Fire Safety - Sources of Fuel
A fire needs a source of fuel in order to burn, and unfortunately a typical workplace contains a great variety of flammable material which can catch fire and burn. The resulting fire can not only be a danger to the health and safety of workers on the premises and members of the public nearby, but can also cause severe damage to buildings and their contents. Along with being an inconvenience and disrupting trading and operations in the short term, it can be particularly damaging to the financial health of a company if it does not have suitable insurance.
Companies and organisations in different industries are likely to have differing types of potential fuel for a fire, as well as having many similar ones. Sources of fuel at a typical place of work may include paper and cardboard, chemicals, fuel kept on site such as petrol of gas, wood used in the construction of the building or as part of the manufacturing process, plastic, foam insulation, dust which can ignite and/or cause an explosion and resulting fire, and many more.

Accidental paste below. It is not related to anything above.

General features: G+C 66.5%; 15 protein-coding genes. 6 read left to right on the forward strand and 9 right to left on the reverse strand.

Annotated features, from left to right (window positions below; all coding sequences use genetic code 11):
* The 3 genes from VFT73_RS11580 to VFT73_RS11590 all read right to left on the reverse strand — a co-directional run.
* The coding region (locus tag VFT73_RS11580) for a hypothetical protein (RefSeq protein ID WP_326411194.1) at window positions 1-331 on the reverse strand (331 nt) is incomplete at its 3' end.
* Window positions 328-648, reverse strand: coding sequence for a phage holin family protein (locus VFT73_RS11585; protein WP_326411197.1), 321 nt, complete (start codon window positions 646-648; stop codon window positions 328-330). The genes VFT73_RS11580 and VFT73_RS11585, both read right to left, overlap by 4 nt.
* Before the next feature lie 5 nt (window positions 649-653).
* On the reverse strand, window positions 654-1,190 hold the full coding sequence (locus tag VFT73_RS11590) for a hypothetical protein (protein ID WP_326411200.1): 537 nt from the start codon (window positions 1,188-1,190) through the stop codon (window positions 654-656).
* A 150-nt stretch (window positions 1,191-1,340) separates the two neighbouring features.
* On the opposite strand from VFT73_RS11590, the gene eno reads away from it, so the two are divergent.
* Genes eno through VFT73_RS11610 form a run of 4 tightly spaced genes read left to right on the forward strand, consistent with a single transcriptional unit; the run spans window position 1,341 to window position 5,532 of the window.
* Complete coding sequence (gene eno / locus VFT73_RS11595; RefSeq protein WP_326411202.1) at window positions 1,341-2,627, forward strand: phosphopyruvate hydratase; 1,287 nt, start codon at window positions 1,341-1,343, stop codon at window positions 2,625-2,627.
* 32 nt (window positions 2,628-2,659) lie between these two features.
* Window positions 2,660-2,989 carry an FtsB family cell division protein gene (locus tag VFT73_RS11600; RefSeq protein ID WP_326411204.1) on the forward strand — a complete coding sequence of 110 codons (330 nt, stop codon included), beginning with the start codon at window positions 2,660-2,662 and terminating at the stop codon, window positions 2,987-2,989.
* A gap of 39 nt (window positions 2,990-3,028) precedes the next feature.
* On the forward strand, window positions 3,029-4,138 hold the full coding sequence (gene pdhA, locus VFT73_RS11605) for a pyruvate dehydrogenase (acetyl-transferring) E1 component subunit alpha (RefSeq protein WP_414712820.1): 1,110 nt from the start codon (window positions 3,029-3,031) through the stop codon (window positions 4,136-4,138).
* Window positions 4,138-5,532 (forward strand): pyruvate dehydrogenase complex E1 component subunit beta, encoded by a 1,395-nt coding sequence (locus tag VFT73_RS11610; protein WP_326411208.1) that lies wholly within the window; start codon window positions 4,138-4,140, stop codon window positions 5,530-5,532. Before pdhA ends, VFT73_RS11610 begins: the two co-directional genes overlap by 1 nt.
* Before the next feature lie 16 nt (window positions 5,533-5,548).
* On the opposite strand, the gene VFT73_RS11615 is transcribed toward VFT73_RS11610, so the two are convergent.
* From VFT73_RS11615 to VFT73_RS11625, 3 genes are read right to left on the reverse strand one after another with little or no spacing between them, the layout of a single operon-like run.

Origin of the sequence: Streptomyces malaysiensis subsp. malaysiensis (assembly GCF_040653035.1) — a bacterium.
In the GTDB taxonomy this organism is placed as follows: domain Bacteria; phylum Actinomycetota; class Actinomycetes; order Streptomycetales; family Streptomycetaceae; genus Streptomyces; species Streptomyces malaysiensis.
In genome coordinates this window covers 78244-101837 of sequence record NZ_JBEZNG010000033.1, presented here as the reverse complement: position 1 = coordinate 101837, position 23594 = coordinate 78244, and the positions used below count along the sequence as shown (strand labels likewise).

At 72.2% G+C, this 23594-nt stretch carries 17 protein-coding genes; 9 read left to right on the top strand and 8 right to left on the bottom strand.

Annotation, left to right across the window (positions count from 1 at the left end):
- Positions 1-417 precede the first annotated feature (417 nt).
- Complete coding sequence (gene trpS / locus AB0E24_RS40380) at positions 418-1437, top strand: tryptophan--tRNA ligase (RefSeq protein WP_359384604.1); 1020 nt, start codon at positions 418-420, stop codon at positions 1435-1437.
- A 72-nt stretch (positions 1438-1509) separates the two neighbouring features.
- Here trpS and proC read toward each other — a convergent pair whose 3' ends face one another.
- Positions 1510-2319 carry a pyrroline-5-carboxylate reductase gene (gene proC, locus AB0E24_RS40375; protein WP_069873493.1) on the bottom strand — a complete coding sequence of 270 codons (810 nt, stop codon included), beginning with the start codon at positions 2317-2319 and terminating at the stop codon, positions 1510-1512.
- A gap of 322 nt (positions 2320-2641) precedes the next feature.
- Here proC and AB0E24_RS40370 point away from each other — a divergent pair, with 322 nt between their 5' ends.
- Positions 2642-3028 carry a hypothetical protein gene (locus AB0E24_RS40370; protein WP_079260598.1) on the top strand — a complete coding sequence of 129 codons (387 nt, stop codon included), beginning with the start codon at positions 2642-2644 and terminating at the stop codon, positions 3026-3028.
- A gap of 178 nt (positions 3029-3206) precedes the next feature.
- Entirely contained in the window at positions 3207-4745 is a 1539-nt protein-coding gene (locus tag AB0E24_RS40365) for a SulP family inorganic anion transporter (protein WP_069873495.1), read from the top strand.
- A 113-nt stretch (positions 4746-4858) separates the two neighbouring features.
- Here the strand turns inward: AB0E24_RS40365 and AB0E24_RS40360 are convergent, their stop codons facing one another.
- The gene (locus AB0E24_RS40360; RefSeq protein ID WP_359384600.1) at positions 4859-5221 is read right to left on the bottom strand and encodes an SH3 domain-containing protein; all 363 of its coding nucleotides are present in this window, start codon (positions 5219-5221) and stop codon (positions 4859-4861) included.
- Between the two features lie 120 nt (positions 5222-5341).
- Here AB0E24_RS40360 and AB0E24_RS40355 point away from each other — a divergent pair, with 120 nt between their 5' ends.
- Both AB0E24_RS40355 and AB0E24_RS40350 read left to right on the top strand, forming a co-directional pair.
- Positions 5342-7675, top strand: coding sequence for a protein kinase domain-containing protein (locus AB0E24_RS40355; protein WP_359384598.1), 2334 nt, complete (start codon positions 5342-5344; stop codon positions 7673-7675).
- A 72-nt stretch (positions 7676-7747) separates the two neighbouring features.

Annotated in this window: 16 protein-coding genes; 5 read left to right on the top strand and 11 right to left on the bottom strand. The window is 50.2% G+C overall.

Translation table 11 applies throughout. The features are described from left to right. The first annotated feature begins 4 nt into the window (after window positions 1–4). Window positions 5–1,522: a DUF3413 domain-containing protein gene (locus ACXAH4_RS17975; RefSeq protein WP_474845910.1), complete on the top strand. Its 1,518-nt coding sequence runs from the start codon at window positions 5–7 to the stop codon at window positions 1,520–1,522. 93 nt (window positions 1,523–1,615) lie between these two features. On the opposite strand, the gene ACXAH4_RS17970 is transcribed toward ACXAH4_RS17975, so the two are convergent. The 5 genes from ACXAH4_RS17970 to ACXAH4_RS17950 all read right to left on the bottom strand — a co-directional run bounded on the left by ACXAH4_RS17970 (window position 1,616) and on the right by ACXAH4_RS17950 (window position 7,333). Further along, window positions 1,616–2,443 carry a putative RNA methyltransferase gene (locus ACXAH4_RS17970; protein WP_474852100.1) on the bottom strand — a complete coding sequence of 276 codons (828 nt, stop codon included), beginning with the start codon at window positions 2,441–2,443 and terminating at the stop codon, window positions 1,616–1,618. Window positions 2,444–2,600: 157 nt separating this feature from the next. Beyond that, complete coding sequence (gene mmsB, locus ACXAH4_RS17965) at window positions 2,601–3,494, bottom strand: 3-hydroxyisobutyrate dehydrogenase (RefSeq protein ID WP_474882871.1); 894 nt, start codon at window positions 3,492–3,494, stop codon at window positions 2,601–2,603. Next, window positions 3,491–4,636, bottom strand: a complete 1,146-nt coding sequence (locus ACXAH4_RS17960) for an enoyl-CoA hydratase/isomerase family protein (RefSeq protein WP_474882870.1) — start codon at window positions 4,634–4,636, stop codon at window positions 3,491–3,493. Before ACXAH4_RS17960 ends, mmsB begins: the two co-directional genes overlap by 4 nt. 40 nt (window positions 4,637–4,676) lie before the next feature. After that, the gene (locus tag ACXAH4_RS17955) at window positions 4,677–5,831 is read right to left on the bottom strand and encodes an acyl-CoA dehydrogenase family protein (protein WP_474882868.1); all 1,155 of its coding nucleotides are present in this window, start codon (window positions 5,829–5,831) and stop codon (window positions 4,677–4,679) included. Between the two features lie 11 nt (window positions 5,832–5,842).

It is therefore essential that workers have not only received fire safety training and regular refresher courses as part of their overall health and safety training programme, but that suitable risk assessments and control measures are undertaken and put into place to prevent the outbreak of fire.
Many health and safety courses contain an element on fire safety because of the high risk and potential serious consequences of fires, as well as there being specific fire qualifications such as the NEBOSH Fire Certificate which are aimed primarily at those with fire safety responsibilities within an organisation. At the BCF Group, we also provide bespoke training courses on fire issues including fire marshall and fire warden training.
- SMSTS - The Site Management Safety Training Scheme certificate contains a section on fire safety on a construction site.